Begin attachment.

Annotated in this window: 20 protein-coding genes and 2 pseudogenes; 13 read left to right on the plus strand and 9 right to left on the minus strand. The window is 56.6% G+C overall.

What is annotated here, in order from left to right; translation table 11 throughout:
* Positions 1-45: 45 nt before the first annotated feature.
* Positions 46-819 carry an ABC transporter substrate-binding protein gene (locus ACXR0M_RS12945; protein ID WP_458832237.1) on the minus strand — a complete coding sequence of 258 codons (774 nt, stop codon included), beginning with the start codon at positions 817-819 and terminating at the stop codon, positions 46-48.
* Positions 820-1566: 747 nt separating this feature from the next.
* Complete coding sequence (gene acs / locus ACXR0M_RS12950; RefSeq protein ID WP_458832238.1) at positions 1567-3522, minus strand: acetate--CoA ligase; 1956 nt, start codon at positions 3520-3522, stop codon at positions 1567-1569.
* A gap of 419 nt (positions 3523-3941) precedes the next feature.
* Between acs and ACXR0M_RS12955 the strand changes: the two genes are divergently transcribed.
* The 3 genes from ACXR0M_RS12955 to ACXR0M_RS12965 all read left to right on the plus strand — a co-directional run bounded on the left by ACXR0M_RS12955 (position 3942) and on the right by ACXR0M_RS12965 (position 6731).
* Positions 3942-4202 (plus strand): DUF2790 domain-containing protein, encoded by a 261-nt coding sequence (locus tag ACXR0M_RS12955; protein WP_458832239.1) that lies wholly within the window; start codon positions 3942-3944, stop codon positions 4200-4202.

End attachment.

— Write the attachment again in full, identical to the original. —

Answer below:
Annotated in this window: 20 protein-coding genes and 2 pseudogenes; 13 read left to right on the plus strand and 9 right to left on the minus strand. The window is 56.6% G+C overall.

What is annotated here, in order from left to right; translation table 11 throughout:
* Positions 1-45: 45 nt before the first annotated feature.
* Positions 46-819 carry an ABC transporter substrate-binding protein gene (locus ACXR0M_RS12945; protein ID WP_458832237.1) on the minus strand — a complete coding sequence of 258 codons (774 nt, stop codon included), beginning with the start codon at positions 817-819 and terminating at the stop codon, positions 46-48.
* Positions 820-1566: 747 nt separating this feature from the next.
* Complete coding sequence (gene acs / locus ACXR0M_RS12950; RefSeq protein ID WP_458832238.1) at positions 1567-3522, minus strand: acetate--CoA ligase; 1956 nt, start codon at positions 3520-3522, stop codon at positions 1567-1569.
* A gap of 419 nt (positions 3523-3941) precedes the next feature.
* Between acs and ACXR0M_RS12955 the strand changes: the two genes are divergently transcribed.
* The 3 genes from ACXR0M_RS12955 to ACXR0M_RS12965 all read left to right on the plus strand — a co-directional run bounded on the left by ACXR0M_RS12955 (position 3942) and on the right by ACXR0M_RS12965 (position 6731).
* Positions 3942-4202 (plus strand): DUF2790 domain-containing protein, encoded by a 261-nt coding sequence (locus tag ACXR0M_RS12955; protein WP_458832239.1) that lies wholly within the window; start codon positions 3942-3944, stop codon positions 4200-4202.